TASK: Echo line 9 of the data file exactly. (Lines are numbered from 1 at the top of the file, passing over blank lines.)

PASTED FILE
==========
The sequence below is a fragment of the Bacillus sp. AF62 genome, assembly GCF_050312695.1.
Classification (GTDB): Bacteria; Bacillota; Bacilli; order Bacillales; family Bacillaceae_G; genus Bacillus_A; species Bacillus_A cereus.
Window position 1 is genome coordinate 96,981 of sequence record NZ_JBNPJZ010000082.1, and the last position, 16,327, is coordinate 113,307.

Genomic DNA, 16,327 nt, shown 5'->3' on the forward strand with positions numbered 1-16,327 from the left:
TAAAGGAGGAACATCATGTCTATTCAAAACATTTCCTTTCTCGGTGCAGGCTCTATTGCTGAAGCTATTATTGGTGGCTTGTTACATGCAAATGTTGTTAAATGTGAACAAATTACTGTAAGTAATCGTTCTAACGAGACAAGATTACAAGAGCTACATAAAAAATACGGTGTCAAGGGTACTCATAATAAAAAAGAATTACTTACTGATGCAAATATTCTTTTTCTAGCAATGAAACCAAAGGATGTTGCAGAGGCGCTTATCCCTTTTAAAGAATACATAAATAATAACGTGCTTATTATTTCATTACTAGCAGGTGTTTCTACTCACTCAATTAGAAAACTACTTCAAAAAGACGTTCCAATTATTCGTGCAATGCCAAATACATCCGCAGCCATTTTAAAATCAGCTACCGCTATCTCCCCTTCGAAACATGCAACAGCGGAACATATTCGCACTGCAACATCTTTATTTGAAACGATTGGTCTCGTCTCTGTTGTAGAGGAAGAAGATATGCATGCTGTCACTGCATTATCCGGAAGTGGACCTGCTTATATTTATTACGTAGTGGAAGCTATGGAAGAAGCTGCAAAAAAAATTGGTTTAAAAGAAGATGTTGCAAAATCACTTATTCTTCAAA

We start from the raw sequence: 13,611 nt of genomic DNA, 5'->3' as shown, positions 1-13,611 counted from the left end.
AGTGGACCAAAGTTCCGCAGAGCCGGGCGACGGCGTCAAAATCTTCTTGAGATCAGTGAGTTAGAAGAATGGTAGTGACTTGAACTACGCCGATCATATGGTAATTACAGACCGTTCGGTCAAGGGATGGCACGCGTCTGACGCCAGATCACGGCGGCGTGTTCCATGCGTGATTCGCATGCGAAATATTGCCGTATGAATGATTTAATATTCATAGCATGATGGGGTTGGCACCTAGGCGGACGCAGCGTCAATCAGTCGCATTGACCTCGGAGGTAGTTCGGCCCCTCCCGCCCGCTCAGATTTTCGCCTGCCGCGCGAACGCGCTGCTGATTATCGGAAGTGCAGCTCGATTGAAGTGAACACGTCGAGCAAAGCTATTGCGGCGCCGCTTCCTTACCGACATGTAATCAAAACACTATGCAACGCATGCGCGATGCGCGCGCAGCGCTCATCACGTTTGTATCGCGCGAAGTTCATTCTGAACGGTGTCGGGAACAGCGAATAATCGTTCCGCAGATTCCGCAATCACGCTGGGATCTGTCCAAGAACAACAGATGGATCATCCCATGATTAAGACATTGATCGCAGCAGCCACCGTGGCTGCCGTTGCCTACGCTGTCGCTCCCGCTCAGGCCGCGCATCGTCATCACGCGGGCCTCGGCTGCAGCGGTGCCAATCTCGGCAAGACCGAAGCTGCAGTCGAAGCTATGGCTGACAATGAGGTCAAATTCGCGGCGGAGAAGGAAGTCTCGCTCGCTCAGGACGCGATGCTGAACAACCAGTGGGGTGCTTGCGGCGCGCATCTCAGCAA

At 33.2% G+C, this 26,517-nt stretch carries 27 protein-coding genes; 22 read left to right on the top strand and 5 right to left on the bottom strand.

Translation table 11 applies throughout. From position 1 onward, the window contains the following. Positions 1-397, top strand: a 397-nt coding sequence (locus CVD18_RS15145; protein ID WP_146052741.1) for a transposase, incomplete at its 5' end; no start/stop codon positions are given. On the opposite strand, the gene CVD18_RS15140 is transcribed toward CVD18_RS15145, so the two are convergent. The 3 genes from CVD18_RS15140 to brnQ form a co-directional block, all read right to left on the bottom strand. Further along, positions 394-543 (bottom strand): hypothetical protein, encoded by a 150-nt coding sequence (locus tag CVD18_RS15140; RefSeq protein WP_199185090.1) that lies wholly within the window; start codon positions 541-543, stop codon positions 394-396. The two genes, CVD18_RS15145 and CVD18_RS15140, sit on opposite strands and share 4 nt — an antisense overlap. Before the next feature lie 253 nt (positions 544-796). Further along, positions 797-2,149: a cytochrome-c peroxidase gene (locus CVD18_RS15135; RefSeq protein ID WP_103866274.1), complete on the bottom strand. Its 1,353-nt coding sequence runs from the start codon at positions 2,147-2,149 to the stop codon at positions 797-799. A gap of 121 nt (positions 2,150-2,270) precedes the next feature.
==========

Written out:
Translation table 11 applies throughout. From position 1 onward, the window contains the following. Positions 1-397, top strand: a 397-nt coding sequence (locus CVD18_RS15145; protein ID WP_146052741.1) for a transposase, incomplete at its 5' end; no start/stop codon positions are given. On the opposite strand, the gene CVD18_RS15140 is transcribed toward CVD18_RS15145, so the two are convergent. The 3 genes from CVD18_RS15140 to brnQ form a co-directional block, all read right to left on the bottom strand. Further along, positions 394-543 (bottom strand): hypothetical protein, encoded by a 150-nt coding sequence (locus tag CVD18_RS15140; RefSeq protein WP_199185090.1) that lies wholly within the window; start codon positions 541-543, stop codon positions 394-396. The two genes, CVD18_RS15145 and CVD18_RS15140, sit on opposite strands and share 4 nt — an antisense overlap. Before the next feature lie 253 nt (positions 544-796). Further along, positions 797-2,149: a cytochrome-c peroxidase gene (locus CVD18_RS15135; RefSeq protein ID WP_103866274.1), complete on the bottom strand. Its 1,353-nt coding sequence runs from the start codon at positions 2,147-2,149 to the stop codon at positions 797-799. A gap of 121 nt (positions 2,150-2,270) precedes the next feature.